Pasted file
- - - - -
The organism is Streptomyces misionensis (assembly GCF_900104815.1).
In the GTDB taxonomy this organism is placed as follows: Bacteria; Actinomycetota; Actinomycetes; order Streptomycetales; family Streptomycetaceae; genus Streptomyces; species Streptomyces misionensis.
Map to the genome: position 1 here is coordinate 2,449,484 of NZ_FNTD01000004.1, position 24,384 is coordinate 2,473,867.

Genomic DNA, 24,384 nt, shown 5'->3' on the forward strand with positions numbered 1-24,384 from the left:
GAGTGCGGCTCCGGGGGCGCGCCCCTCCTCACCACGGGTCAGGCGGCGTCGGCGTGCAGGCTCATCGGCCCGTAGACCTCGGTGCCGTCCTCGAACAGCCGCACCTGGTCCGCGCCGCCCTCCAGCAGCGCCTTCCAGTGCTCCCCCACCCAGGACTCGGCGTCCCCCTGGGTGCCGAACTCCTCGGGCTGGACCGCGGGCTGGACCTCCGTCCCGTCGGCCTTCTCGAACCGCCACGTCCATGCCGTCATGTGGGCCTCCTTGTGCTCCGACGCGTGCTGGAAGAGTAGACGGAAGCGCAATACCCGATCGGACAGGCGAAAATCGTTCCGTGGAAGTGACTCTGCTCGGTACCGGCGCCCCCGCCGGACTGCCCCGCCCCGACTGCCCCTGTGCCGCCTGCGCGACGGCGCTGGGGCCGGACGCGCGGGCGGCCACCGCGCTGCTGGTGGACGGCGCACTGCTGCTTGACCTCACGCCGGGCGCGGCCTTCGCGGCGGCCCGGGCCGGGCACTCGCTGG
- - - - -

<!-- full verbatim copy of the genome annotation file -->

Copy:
The organism is Streptomyces misionensis (assembly GCF_900104815.1).
In the GTDB taxonomy this organism is placed as follows: Bacteria; Actinomycetota; Actinomycetes; order Streptomycetales; family Streptomycetaceae; genus Streptomyces; species Streptomyces misionensis.
Map to the genome: position 1 here is coordinate 2,449,484 of NZ_FNTD01000004.1, position 24,384 is coordinate 2,473,867.

Genomic DNA, 24,384 nt, shown 5'->3' on the forward strand with positions numbered 1-24,384 from the left:
GAGTGCGGCTCCGGGGGCGCGCCCCTCCTCACCACGGGTCAGGCGGCGTCGGCGTGCAGGCTCATCGGCCCGTAGACCTCGGTGCCGTCCTCGAACAGCCGCACCTGGTCCGCGCCGCCCTCCAGCAGCGCCTTCCAGTGCTCCCCCACCCAGGACTCGGCGTCCCCCTGGGTGCCGAACTCCTCGGGCTGGACCGCGGGCTGGACCTCCGTCCCGTCGGCCTTCTCGAACCGCCACGTCCATGCCGTCATGTGGGCCTCCTTGTGCTCCGACGCGTGCTGGAAGAGTAGACGGAAGCGCAATACCCGATCGGACAGGCGAAAATCGTTCCGTGGAAGTGACTCTGCTCGGTACCGGCGCCCCCGCCGGACTGCCCCGCCCCGACTGCCCCTGTGCCGCCTGCGCGACGGCGCTGGGGCCGGACGCGCGGGCGGCCACCGCGCTGCTGGTGGACGGCGCACTGCTGCTTGACCTCACGCCGGGCGCGGCCTTCGCGGCGGCCCGGGCCGGGCACTCGCTGG